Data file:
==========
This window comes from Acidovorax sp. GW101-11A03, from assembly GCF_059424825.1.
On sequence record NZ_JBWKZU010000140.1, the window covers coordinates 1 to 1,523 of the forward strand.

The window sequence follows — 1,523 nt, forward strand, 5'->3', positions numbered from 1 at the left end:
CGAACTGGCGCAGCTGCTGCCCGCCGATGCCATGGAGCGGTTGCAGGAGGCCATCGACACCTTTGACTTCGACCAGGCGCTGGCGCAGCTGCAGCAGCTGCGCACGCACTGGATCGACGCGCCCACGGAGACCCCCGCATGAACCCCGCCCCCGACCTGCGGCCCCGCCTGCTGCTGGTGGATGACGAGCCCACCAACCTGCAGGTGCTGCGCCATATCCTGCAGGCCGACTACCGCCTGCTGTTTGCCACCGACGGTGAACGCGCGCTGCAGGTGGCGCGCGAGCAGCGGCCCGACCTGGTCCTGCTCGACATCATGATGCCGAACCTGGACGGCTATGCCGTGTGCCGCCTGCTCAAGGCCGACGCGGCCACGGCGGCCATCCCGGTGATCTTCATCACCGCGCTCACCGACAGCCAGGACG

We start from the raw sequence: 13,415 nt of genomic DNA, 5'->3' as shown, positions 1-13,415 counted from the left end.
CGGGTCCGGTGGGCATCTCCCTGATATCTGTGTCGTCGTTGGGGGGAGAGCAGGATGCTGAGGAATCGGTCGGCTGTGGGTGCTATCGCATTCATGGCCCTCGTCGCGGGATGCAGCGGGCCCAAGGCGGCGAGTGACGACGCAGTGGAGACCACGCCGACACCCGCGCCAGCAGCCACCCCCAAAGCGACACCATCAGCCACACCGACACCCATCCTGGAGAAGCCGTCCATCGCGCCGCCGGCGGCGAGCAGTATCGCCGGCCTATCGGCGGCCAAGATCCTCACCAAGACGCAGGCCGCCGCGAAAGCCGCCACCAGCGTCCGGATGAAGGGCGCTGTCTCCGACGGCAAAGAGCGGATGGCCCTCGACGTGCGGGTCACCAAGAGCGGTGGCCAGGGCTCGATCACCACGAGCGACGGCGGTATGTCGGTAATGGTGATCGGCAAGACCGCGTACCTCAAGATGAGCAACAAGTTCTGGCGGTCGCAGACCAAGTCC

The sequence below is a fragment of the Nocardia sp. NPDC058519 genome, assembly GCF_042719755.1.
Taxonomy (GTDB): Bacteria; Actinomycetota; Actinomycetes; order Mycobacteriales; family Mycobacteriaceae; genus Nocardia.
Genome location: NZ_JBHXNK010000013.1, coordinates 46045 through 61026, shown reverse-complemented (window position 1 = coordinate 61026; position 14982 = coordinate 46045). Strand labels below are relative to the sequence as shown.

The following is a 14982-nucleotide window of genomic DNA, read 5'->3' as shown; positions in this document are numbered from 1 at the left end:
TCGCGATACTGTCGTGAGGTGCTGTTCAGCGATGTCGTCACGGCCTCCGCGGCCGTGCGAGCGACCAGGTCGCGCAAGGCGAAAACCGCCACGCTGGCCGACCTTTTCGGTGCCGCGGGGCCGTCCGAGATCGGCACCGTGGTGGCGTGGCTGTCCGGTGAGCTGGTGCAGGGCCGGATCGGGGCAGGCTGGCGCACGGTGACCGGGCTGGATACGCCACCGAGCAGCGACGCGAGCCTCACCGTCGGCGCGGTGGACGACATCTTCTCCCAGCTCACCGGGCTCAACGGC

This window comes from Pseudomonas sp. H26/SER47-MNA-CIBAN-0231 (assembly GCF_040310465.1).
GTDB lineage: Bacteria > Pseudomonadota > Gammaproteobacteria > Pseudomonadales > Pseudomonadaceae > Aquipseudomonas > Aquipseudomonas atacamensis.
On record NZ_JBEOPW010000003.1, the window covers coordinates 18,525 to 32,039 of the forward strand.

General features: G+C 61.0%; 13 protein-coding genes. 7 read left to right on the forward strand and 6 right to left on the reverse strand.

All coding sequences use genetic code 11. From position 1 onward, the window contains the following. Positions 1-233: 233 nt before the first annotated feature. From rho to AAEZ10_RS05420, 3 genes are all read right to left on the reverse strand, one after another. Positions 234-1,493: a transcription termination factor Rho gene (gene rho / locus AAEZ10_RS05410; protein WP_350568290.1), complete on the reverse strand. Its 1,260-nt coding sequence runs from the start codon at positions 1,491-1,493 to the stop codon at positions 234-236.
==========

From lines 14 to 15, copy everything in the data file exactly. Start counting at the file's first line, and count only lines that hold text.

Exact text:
On record NZ_JBEOPW010000003.1, the window covers coordinates 18,525 to 32,039 of the forward strand.

General features: G+C 61.0%; 13 protein-coding genes. 7 read left to right on the forward strand and 6 right to left on the reverse strand.